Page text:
Worried about increasing breast milk supply? Need ideas for how to pump more at work?

You might have heard the recommendations: take X herb, pop Y capsule, eat this, drink that…..

a clear glass of tea and an oatmeal cookie to increase breast milk

I hate to be the bearer of bad news, but all the teas, herbs, and galactagogue (milk increasing) foods that people swear by are not going to save a truly suffering supply. They might help in a very short term situation, but they’re not meant to be used for increasing milk supply over the long term.

I’m a big believer in placebo effect. If someone feels like something is helping them feel better, I’m for it.

But what I see in these cases is typically that people are killing themselves drinking the teas and taking the pills and eating the cookies and making themselves more stressed out.

Guess what will immediately tank your supply… Stress.

So you’re creating a self-fulfilling prophecy.


Then what CAN help with increasing milk supply?

1. Know the norm.

A breastfed baby will feed every 2-3 hours on average. They will seem obsessed with breastfeeding, especially in the evening when your prolactin (milk production hormone) is lowest.

An average woman will pump 2-4 oz combined from both breasts if she’s pumping in place of a feed, like while at work. If she’s pumping after feeding her baby, .25-2 oz combined is expected.

a breast pump with half an ounce in each bottle

2. Still not sure? Contact an IBCLC and get assessed for whether there’s truly a supply issue going on.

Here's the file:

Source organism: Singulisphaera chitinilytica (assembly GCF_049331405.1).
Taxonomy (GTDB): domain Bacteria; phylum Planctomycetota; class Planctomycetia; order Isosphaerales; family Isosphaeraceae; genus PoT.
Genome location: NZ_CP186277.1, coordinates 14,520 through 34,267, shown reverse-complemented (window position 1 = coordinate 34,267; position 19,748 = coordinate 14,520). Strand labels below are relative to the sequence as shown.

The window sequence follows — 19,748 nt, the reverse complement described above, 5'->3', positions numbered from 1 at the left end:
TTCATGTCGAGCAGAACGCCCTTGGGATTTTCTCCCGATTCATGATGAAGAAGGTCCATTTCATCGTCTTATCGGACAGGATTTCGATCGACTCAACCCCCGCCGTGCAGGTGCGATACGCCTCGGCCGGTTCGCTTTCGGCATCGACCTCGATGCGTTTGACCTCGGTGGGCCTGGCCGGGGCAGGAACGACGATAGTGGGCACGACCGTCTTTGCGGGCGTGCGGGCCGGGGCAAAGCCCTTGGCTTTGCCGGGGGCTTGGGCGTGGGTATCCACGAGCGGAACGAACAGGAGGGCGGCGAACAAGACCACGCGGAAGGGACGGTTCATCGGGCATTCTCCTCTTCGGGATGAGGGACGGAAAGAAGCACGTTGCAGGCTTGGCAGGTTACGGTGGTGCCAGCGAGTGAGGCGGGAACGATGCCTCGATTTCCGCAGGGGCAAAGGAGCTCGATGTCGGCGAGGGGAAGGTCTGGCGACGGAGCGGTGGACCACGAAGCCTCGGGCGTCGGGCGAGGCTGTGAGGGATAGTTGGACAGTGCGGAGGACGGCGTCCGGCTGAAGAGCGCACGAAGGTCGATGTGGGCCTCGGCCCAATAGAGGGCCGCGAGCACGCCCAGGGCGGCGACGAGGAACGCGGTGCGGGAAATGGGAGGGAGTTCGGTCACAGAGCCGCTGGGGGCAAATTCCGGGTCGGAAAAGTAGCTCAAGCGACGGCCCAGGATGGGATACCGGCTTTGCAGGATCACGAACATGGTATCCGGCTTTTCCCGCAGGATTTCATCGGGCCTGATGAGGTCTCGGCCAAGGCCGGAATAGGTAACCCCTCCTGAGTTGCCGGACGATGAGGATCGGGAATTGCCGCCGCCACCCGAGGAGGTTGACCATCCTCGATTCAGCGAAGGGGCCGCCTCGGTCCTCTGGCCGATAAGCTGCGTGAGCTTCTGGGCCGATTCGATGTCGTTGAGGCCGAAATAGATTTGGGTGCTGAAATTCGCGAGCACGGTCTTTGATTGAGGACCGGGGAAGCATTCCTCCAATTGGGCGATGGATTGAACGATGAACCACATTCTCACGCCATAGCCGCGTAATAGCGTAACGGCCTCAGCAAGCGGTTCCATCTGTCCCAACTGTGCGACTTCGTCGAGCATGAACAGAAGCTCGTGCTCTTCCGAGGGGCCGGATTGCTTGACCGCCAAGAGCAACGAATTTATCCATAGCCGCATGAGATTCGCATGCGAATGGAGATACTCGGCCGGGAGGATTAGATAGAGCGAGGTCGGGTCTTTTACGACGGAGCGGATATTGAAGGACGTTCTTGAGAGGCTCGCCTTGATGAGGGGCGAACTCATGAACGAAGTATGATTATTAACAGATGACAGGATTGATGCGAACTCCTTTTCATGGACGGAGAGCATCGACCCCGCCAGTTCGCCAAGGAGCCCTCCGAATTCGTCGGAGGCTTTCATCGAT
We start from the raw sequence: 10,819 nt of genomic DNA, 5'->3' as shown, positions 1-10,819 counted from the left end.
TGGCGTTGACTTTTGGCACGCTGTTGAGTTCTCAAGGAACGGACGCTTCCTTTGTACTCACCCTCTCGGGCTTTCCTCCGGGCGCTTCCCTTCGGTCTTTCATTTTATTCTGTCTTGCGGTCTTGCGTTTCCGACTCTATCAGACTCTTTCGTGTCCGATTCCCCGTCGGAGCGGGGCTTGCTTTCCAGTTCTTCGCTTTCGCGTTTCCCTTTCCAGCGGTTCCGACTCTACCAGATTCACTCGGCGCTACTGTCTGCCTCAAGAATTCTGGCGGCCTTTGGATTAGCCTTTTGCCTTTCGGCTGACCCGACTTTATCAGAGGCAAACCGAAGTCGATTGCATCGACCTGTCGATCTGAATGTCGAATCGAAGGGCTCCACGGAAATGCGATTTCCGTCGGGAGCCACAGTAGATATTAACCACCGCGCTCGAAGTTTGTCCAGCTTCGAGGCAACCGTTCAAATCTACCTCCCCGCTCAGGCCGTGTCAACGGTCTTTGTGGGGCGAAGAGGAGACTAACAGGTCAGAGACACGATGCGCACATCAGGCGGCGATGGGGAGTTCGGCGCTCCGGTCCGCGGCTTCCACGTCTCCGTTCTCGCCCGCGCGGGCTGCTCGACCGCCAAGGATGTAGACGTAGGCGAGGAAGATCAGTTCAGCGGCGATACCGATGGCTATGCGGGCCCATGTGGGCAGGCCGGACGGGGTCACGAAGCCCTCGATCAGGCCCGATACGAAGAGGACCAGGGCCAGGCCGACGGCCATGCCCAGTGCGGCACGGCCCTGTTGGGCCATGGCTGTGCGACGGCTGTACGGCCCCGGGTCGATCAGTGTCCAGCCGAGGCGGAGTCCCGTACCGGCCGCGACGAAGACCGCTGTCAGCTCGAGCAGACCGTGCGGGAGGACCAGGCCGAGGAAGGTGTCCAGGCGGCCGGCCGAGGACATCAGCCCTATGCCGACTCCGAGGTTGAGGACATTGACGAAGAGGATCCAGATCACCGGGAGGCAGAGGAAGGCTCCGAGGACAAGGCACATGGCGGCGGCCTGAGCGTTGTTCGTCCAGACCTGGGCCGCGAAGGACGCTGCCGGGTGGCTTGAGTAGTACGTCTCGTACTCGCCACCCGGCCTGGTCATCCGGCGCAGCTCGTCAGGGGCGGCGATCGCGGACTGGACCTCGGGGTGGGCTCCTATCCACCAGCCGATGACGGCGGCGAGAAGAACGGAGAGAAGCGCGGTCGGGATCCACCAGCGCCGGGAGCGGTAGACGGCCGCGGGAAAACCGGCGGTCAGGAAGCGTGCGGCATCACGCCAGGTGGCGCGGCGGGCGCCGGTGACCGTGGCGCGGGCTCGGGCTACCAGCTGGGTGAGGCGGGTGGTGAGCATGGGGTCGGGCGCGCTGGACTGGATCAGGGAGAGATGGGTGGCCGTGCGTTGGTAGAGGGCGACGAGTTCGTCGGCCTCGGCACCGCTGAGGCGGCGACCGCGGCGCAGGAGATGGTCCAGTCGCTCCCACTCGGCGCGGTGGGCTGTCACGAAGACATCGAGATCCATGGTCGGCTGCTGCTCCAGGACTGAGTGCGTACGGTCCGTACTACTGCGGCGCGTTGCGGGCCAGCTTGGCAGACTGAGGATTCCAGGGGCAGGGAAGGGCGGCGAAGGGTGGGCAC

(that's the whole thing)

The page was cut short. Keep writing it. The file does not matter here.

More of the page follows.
Sometimes there’s plenty of supply, but the baby isn’t transferring the milk from breast to belly properly. Sometimes it’s a misunderstanding of cues. Sometimes it’s a true supply issue.

In any case, an IBCLC will be able to help. And IF you need to take/eat/drink something to help with your supply, they can give you safety information and help you get the correct supplement from the correct source.

3. If pumping output is your concern: remember that despite “guidelines”, pump output isn’t an indicator of overall breast milk supply.

You may need to utilize a different pump brand, a different pump style, or become familiar with hand expression.

An unfortunate reality in some cases, there are people who will not be able to express milk adequately to feed their babies fully from their own breast milk. Donor breast milk or formula supplementation may be necessary. Remember, a fed baby is the most important thing.

4. Check your pump.

Be sure the flanges fit properly, any membranes are strong and intact, hoses are free of visible or micro cracks, and that you’re using it on an appropriate setting.

5. Increase frequency of feeding and/or pumping.

It’s the truest, most effective way to increase your supply. Power pumping can help. Pumping one side while feeding baby from the other can help. More demand at the breast will cue your body to produce more milk. If you’re away from baby for long periods, be sure to pump as often as they would normally eat.

6. Eat, drink, and be merry.

a glass of water with lemon against a blue background

Make sure you’re hydrated to thirst (typically an 8oz glass of water every time baby nurses) and eating adequately. After all, it takes 300-500 calories just to make breast milk. Lower your stress as much as is reasonably possible in your world. Increase your sleep. Have more orgasms. The things that make you feel good are the things that can help protect your milk supply from the detriment of stress.

The bottom line is this:

If you think your milk supply is low, it’s best to seek a professional to find out the root cause and address it effectively instead of reaching for the nearest trendy ways to boost milk supply that may or may not help you.



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